By Cheryl Snell
In the fabric store you stand there staring at the pink damask. The pattern is woven through with threads in a darker, angrier pink, like the face of your high school sweetheart. There are boys like him going through their ugly phase everywhere, living like spools of fabric, tightly wound until they can be sprung. You turn from the pink folds toward the bolt of black, and a sour-faced woman in an orange smock slices off the amount you need to make blackout curtains. How else can you darken the sun? you ask her. Somehow you think she might know.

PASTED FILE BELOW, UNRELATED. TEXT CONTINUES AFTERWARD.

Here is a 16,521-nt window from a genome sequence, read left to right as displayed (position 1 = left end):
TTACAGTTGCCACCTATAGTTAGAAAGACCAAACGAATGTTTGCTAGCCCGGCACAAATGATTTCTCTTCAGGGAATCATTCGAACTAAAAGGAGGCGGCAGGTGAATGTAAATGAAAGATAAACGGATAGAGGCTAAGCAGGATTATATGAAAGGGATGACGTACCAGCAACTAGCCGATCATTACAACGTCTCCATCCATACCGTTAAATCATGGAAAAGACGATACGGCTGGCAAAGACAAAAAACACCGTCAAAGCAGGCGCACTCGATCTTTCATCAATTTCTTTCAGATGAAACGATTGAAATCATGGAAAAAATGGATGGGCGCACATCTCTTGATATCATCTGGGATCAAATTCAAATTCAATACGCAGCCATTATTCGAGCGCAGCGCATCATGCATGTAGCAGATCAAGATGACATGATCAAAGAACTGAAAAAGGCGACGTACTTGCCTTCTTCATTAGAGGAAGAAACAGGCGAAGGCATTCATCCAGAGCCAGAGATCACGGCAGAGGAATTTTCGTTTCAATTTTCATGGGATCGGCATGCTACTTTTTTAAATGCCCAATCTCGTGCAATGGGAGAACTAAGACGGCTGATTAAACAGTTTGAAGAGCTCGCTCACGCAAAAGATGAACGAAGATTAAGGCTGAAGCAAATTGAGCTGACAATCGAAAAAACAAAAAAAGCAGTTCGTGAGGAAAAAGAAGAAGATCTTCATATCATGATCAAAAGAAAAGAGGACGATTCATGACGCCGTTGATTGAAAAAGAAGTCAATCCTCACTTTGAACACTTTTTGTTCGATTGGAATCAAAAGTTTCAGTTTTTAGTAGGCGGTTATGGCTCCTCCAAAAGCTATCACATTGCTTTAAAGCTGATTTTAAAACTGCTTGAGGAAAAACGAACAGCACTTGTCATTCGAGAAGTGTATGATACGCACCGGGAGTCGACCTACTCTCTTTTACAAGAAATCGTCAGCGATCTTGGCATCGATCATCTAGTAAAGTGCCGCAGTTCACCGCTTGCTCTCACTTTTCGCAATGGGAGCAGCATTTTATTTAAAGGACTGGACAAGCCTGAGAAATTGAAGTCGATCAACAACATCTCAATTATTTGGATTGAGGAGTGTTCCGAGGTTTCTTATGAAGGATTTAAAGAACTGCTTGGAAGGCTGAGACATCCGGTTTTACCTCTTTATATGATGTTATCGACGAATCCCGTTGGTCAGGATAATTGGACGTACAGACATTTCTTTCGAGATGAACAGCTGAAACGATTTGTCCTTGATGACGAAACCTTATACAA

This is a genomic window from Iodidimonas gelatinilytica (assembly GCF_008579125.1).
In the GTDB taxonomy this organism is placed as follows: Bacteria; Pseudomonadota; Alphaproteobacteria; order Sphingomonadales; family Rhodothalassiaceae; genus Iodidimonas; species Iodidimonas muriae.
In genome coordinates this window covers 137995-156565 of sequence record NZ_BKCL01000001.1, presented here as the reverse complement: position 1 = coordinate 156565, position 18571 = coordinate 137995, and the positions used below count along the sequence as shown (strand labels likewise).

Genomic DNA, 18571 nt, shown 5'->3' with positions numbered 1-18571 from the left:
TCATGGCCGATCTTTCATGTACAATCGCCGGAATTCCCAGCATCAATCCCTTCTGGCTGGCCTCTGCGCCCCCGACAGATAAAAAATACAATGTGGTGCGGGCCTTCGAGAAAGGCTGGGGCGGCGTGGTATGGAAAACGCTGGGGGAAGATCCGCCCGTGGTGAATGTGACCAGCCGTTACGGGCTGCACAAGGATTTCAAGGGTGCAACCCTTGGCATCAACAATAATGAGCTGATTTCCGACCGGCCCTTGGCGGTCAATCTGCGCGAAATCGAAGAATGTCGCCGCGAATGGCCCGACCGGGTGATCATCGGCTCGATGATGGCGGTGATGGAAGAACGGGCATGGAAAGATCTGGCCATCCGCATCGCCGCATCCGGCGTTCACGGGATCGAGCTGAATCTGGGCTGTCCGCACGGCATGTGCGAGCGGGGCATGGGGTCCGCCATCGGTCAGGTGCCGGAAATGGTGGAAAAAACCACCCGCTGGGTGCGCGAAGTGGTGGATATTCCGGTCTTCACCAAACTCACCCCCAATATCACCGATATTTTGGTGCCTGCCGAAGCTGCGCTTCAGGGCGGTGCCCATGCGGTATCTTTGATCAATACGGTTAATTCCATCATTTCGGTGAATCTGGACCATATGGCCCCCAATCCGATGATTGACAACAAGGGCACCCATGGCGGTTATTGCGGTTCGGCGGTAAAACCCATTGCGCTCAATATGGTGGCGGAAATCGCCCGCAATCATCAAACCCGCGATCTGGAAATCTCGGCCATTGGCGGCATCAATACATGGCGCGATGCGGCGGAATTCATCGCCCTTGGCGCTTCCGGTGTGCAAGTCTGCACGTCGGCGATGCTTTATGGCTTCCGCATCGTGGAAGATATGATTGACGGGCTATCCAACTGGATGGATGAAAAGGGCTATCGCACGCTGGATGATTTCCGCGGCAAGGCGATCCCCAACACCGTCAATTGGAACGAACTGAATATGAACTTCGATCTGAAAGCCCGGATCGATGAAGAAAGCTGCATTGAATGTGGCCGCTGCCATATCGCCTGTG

Cheryl Snell writes as revenge against reality.